After a 10-year boom that sent rents soaring and sale prices through the roof, the commercial real estate market is slowing down as the rapidly shrinking economy leads businesses to bail out of leases and defer office expansions. Vacancy rates are rising and rents are falling from Boston to San Francisco. Frenzied bidding wars among would-be tenants, common a year ago, are no more.
The commercial real estate market is loosening up as companies, especially high-tech firms, are either pulling out or downsizing their office space. These reversals are sharpest where the high-tech frenzy has been the greatest.
Commercial rental rates in cities such as Phoenix and Dallas have dropped 10% to 15%, while San Francisco, home to many high-tech firms, has seen a sharper decline. In Silicon Valley, rents have dropped 25%, while in San Francisco's South of Market (SOMA) district, home to many high-tech companies, rents have plunged by almost 50% due to current availability of 3 million sq. ft., an increase of more than 250% available space in less than six months. This trend contrasts with last year's rent increases of more than 110%.
What to do
As a result of these faltering numbers, Equis Corp. has been called upon by numerous major corporations for advice on how to handle real estate matters in today's troubled economy. I prefer to separate these tips into macro tips and micro tips for buyers, renters, lessors and investors.
Among the macro tips, or pieces of advice affecting a whole building or a portfolio, we encourage buying, renting or leasing while prices are down, and renegotiating leases during a down market to take advantage of more favorable rates.
When selling or liquidating, some ways to reduce lease operations are to consolidate holdings and facilities into fewer buildings. We also recommend keeping strategic assets and disposing of non-strategic assets such as manufacturing plants to be phased out, or those used for manufacturing products that may be slated for discontinuance or approaching obsolescence.
‘Rationalizing their real estate’
Our micro tips, or those applying to parts of a building or to internal space utilization, include getting rid of excess warehouse space by unloading surplus inventory and parts, and ordering less to cut down space requirements. We also advocate “lean manufacturing,” a practice in which manufacturing space is compressed and internal aisles are reduced in width. Troy, Mich.-based Delphi Automotive, one of our clients, is implementing “lean manufacturing,” a process which the client also calls “rationalizing their real estate.”
By taking this approach, a single multi-tenant corridor can serve two departments or functions, rather than requiring separate aisles for each — an obvious move toward space efficiency. We also suggest finding methods of increasing capacity without increasing square footage. Other good moves include reorganizing workplace designs to improve workflow, using flexible furniture designs for office layouts and implementing open-plan processes in manufacturing facilities.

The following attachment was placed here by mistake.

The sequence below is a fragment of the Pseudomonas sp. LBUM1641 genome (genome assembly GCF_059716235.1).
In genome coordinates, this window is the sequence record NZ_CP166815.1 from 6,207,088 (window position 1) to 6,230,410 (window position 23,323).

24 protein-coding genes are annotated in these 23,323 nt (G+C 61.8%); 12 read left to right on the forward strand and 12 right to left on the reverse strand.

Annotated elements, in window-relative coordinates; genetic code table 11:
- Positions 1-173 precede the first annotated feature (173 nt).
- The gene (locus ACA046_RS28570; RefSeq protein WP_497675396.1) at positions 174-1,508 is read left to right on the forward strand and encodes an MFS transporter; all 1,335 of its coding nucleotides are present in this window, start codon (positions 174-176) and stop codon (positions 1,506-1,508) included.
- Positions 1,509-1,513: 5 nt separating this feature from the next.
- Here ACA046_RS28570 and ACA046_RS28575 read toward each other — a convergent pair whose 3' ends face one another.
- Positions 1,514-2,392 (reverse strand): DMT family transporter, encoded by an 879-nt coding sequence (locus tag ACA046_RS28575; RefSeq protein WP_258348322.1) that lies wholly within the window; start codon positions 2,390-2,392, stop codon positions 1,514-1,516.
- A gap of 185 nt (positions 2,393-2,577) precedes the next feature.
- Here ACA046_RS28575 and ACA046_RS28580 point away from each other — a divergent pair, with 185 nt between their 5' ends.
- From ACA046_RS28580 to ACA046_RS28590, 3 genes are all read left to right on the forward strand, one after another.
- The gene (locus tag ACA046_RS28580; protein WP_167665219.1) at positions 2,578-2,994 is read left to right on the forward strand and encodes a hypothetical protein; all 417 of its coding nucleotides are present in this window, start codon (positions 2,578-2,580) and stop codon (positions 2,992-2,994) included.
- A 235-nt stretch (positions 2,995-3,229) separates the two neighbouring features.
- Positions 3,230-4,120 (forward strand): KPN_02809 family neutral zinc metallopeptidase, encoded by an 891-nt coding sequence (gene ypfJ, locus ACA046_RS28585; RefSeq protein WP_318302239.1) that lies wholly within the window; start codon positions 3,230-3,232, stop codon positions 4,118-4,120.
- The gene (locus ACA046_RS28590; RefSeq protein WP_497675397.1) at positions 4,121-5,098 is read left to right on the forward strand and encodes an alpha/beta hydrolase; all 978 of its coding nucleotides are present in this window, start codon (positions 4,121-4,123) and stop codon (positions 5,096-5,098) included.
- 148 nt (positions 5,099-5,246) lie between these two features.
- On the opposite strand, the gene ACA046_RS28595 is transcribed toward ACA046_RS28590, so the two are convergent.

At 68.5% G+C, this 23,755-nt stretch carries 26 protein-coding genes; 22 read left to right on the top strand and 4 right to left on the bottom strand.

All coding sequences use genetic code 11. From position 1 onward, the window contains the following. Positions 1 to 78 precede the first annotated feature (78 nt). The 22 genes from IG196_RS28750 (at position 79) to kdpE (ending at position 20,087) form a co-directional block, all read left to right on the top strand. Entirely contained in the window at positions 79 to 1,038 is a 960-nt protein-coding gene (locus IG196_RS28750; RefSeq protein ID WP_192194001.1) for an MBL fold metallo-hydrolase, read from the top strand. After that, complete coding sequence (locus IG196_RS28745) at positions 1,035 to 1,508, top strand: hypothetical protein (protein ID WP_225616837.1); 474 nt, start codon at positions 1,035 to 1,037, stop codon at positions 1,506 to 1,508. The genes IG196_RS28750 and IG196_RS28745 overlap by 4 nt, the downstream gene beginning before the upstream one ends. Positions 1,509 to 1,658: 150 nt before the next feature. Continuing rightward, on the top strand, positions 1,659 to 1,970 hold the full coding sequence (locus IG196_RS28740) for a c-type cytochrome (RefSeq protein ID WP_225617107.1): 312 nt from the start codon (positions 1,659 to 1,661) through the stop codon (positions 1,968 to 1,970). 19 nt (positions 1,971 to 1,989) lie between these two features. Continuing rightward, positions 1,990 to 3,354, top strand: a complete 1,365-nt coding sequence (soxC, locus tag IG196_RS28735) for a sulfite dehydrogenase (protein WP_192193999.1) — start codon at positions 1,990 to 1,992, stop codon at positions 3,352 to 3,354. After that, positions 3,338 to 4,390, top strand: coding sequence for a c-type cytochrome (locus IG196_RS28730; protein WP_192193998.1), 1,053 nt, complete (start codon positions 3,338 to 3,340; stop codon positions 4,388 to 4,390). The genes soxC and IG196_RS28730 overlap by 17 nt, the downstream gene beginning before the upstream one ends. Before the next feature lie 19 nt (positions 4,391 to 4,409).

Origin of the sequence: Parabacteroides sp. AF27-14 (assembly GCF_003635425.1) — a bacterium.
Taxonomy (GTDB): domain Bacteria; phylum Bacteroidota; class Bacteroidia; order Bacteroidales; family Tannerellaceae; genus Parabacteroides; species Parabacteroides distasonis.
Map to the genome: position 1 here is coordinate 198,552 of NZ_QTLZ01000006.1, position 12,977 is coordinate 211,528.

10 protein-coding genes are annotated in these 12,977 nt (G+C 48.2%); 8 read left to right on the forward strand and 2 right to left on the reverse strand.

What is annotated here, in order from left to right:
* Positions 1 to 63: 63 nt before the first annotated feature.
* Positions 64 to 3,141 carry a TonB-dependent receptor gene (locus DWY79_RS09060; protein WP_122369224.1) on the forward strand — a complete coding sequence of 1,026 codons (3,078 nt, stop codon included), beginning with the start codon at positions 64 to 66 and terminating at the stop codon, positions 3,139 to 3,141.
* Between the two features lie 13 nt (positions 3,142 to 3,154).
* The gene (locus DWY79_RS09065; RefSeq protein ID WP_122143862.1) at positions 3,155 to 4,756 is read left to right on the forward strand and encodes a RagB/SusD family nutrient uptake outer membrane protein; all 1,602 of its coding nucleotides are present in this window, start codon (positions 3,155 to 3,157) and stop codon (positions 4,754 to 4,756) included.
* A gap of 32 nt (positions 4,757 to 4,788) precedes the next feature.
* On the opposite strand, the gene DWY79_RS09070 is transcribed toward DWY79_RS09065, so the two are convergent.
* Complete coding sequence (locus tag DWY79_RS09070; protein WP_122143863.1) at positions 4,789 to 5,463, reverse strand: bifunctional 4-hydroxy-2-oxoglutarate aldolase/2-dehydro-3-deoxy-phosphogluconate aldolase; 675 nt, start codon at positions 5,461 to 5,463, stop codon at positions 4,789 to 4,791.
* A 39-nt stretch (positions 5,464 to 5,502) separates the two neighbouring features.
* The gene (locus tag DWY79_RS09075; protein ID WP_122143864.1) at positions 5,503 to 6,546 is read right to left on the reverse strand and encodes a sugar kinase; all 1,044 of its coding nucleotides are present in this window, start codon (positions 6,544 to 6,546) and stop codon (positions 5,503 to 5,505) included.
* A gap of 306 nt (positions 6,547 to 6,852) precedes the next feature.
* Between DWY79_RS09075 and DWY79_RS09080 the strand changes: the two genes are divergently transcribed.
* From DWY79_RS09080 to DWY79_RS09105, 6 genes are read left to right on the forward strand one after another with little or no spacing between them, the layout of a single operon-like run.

One Equis client in the actuarial and benefits consulting field, with specialty subpractices in human resources and employee benefits, is growing despite the changing economy. The company, which has offices totaling 1.2 million sq. ft. in 37 cities, is working to accommodate its growing head count while doing its best to avoid an increase in occupancy costs. By managing space densities, using open plan processes and installing flexible furniture systems, the company was able to increase the number of employees without expanding its real estate commitments.
In the firm's New York office, for example, where it occupies three floors, the company had multi-tenant corridors designed so it could sublease space without having to disrupt its employees. Due to the firm's large real estate holdings, it always strives to expand capacity without increasing square footage or incurring high capital costs.
Generally, now is a good time to shop. Even in tight office markets, the addition of sublease space forces landlords to lower rents to compete. Landlords in most major markets also are increasing their tenant improvement allowances, or offering concession packages such as one or more months of free rent. These days, tenants can be more aggressive and landlords are willing to listen.
Michael Silver is president of Equis Corp., a corporate real estate services firm based in Chicago.